“And when you’re together, you’d always run to him and you always give him gifts on anniversaries, only you, right?”

“Right. How did you know that?” she asks, her mood visibly brightening.

“I know these because these are the consequences of dating without any self respect, Ms June. That’s how I know.” He has a sip of his brandy, then says, “So take my advice, and this is sincere so listen to me: If you continue acting like this, being so…” He searches for a word. “Pathetic. You will always be treated like trash by men. And you’ll grow old…all by yourself.”

At this, His Royal Highness who has been watching with me, points an accusing finger and says, “Now I know why I am wearing a dog collar!”

“Hey, it’s only a movie,” say I, even so realising that this Robin character may be on to something.

Not that I’ve ever played these sorts of games with my husband.  We’ve always been honest and open with our emotions, where the other stands a known fact from the word go. My abiding belief is that game players deprive others of knowing the real them; as such, they may have control or a relationship or situation, but that control is based on illusion. Be that as it may, if my girlfriend’s romantic woes are indicative of the strife faced by single women in general, it appears more and more men are into these games.

Now, is hiding one’s emotions and following a set of rules the right way to go in romance? Men have tried playing me before and got a rude awakening when they found themselves on the curb, next to yesterday’s newspapers and take-out. I know all their tricks: talking themselves up, not talking at all, calling me like my number is the only one in the phonebook, not calling at all, calling me on certain days of the week then hanging up…

You see fellas…that’s the reason why I just celebrated my 11th wedding anniversary while you’re undoubtedly still trying to con women. I suggest women be aware of these games and if men try them on you, then you just use your sidekick and send them flying. I’d leave a message for these sorts of men too, but not enough of ’em players read my blog. The word “parenting” in my banner usually puts them all off.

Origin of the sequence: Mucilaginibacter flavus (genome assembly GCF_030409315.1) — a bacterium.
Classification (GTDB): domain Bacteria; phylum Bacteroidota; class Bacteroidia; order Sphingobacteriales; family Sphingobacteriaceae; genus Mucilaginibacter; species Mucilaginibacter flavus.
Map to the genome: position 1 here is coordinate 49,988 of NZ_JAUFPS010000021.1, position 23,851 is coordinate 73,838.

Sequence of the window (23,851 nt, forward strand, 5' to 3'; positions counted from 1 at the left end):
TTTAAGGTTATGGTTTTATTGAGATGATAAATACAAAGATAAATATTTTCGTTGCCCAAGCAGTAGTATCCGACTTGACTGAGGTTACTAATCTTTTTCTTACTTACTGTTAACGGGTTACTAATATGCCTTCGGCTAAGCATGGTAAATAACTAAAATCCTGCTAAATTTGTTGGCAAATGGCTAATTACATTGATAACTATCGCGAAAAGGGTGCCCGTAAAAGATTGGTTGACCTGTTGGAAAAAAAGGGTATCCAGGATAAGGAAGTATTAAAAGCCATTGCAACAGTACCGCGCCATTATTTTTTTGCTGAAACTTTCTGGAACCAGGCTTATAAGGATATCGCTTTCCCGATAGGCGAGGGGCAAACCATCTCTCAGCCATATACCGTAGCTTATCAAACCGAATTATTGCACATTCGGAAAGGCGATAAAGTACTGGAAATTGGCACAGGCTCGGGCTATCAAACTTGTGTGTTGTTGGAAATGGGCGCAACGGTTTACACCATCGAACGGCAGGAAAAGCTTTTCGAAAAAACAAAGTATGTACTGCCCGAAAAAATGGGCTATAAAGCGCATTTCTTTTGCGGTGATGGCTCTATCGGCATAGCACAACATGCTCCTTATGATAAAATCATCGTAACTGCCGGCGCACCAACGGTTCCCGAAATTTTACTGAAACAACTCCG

My 11th Wedding Anniversary.

In most respects, my 11th wedding anniversary yesterday was like any other Sunday. Being a non-milestone anniversary, there were no family members from afar to help me celebrate, no status update on facebook to let the world know I was marking the occasion,  not even a bunch of flowers from my husband who had woken before me, to play with Amanda’s Ipad.

I moseyed out of out bed at the regular time for a Sunday to find a text on my mobile from my parents, congratulating me on the occasion. Minutes later, while spying on friends over facebook, I received another text; this one from someone responding to my ad in gumtree for a small side table I had for sale. We exchanged a couple more texts and it was agreed that this person  – whoever he or she is – would turn up at noon to claim the table.

I made His Royal Highness a bowl of instant oats and sat down to eat a whole chopped up pink grapefruit sprinkled with salty plum powder, before going to ready myself for the day. Employing my mother’s mantra of always looking presentable, I’ve taken care of my appearance for the past 11 years of marriage. So why should today be any different?

Very early in our marriage, His Royal Highness had remarked, “My aunt only wears make-up and dresses up for special occasions.”

With no disrespect to his Aunt, the woman who’d raised him alongside his grandmother, in place of his largely absent parents, I’d asked, “Are you married to your aunt?”

Subconsciously or otherwise, men expect their wives to be like their mothers. Women, brought up by other women, other mothers (if not we’d have incest), obviously have other ideas. It’s these other ideas that husbands and their families should be mindful of when welcoming a woman into the family. I felt that His Royal Highness and his family were out to impose their ideas on me; given I’m more stubborn than the average mule and was relatively young when we married,  they were met with barely-concealed hostility.